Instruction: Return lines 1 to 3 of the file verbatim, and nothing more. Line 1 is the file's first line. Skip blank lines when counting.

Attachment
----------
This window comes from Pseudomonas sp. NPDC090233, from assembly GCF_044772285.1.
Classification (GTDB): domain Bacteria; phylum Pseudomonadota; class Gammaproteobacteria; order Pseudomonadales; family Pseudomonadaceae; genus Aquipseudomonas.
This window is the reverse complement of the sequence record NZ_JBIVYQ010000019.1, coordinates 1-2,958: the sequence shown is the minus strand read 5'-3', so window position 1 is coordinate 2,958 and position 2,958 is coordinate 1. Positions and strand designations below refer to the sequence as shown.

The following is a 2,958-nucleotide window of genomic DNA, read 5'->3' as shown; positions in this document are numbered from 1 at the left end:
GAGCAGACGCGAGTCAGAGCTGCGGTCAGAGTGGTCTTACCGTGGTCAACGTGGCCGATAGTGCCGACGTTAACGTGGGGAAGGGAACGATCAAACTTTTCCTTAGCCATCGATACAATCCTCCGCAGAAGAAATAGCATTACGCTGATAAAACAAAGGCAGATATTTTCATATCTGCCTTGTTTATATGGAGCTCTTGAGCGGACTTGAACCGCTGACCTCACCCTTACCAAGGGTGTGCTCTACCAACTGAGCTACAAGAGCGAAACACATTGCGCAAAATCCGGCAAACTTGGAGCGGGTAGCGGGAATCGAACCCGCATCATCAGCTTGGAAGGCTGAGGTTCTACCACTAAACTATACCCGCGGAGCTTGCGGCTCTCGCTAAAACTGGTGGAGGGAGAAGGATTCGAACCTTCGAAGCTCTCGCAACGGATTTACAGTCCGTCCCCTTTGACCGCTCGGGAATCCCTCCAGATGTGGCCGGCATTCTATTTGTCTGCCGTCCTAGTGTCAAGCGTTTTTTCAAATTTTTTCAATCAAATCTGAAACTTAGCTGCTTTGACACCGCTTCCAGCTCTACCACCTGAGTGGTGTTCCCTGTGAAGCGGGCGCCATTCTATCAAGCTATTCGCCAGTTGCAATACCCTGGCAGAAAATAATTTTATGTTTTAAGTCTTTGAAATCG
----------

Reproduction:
This window comes from Pseudomonas sp. NPDC090233, from assembly GCF_044772285.1.
Classification (GTDB): domain Bacteria; phylum Pseudomonadota; class Gammaproteobacteria; order Pseudomonadales; family Pseudomonadaceae; genus Aquipseudomonas.
This window is the reverse complement of the sequence record NZ_JBIVYQ010000019.1, coordinates 1-2,958: the sequence shown is the minus strand read 5'-3', so window position 1 is coordinate 2,958 and position 2,958 is coordinate 1. Positions and strand designations below refer to the sequence as shown.